His relationship to himself.
Yes, that is where he must begin. He cannot possibly have a right relationship with the world unless he has been adjusted to himself. And I think it’s lack of adjustment here that puts other relationships wrong. Strange sort of people we all are. Within each one of us there is a spirit, (the deepest part of us) and the thing that our Lord wants to see through each one of us is a spirit that is Christ-like, a spirit of love, gentleness, meekness, patience, self-control.
My brother in Christ, my sister, what is your spirit like today as you worship? Is it like that, or is it hard, is it unkind, uncharitable, unspiritual?
There can be no right relationship with others if within my spirit there is a wrong relationship, if there’s that which is unkind, resentful. Don’t we all know what thoughts invade the mind of a child of God. Have you discovered, as I have, that over and over again the moments of each day that we would seek to make our holiest moments, our most sacred, precious moments alone with God, are the moments in which our minds are invaded by unholy traffic from the enemy of our soul?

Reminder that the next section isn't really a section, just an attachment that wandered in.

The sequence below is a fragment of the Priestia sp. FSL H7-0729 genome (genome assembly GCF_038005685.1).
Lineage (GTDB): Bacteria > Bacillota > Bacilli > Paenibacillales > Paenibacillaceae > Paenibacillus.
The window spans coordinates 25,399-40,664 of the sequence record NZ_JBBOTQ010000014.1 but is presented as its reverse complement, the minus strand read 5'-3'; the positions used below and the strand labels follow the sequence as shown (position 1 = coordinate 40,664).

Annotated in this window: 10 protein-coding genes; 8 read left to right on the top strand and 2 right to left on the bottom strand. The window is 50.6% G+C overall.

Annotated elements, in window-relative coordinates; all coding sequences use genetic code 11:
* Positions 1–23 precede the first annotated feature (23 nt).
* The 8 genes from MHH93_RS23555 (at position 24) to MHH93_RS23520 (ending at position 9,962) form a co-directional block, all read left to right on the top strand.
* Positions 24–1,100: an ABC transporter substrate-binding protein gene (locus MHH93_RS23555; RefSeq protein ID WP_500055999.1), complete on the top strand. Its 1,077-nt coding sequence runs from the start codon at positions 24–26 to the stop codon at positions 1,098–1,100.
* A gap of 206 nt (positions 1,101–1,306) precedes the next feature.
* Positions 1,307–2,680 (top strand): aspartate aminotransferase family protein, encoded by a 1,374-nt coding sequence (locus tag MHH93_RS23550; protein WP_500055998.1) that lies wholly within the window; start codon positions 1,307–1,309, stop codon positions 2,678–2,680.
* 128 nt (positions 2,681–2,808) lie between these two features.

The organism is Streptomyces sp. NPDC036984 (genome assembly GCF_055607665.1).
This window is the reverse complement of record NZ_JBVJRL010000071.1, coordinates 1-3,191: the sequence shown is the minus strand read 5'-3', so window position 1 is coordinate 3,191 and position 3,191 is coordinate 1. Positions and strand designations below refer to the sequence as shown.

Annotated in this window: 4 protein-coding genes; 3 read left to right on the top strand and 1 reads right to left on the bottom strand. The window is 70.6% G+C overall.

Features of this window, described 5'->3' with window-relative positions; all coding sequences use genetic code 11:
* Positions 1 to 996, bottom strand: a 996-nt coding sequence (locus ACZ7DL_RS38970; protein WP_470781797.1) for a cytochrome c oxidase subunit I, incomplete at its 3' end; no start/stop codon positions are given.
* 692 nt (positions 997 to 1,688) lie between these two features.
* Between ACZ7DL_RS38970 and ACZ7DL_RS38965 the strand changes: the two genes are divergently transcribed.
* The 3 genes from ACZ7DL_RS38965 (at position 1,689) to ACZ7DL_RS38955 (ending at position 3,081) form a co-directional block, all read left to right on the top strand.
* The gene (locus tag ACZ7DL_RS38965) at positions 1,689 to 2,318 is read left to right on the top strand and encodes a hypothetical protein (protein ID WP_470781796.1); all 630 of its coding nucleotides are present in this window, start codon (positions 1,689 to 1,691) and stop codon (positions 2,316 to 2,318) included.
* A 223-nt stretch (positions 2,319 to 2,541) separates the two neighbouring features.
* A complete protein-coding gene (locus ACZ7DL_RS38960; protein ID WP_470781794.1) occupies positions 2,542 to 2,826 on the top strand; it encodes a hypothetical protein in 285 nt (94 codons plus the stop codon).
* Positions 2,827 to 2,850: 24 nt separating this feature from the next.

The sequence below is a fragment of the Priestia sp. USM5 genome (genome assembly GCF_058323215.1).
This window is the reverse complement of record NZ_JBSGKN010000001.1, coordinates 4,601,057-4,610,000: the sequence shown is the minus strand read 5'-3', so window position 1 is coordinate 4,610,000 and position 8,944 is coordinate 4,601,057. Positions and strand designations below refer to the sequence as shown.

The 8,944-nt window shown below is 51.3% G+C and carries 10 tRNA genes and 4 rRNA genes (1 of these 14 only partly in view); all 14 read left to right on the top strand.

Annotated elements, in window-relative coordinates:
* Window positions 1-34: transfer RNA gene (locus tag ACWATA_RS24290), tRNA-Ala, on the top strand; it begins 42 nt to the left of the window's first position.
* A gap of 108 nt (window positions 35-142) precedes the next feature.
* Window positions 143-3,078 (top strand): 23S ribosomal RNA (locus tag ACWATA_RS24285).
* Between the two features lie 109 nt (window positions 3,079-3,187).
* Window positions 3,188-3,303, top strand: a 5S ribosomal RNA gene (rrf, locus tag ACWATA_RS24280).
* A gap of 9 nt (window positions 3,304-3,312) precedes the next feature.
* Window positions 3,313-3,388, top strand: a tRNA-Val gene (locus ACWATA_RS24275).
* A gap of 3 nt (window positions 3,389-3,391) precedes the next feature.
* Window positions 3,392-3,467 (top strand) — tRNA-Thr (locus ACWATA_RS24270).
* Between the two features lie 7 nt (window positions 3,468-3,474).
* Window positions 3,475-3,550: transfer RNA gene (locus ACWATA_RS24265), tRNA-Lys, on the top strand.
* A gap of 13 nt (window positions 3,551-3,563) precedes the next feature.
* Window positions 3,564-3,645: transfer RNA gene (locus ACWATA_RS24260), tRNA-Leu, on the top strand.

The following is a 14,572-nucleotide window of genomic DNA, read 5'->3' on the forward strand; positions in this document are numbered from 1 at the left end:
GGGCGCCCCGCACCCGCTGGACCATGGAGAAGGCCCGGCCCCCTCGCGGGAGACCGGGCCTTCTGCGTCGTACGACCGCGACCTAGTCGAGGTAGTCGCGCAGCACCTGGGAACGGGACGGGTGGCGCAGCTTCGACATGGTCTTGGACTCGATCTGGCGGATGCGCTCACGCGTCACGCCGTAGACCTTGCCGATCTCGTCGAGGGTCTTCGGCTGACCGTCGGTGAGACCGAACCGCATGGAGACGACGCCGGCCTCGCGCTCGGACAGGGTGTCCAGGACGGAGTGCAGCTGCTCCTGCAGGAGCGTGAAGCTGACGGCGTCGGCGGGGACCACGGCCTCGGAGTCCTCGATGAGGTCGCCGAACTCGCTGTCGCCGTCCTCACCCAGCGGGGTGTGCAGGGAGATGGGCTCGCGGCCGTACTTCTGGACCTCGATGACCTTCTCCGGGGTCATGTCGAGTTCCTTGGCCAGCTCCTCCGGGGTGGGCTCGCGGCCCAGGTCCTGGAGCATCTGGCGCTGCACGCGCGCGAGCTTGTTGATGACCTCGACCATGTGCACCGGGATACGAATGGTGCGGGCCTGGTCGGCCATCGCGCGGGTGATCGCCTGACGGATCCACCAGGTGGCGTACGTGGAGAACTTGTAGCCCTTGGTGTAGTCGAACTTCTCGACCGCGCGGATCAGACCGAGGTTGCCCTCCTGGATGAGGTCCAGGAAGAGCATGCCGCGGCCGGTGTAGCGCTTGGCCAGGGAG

Have you discovered that very often Satan comes into your quiet time and invades your mind with thoughts? That is the only way he can reach you. These things themselves are not sinful. Their approach is from Satan, not from you. You did not think them up; he brought them to you. It is your yielding to them, your treasuring them, cherishing them, that makes them sinful. The child of God has to be adjusted in his mind, that the mind that is in Christ might prevail in him.
We are not to be conformed, says Paul, to this world, but renewed in the spirit of our mind. It is in that battlefield where the child of God needs the cleansing of the precious blood, and he is to be renewed and adjusted to his body, this thing in which he lives, this tent in which he moves and has his being, this temple of the Holy Spirit. It is this that has to be kept in subjection.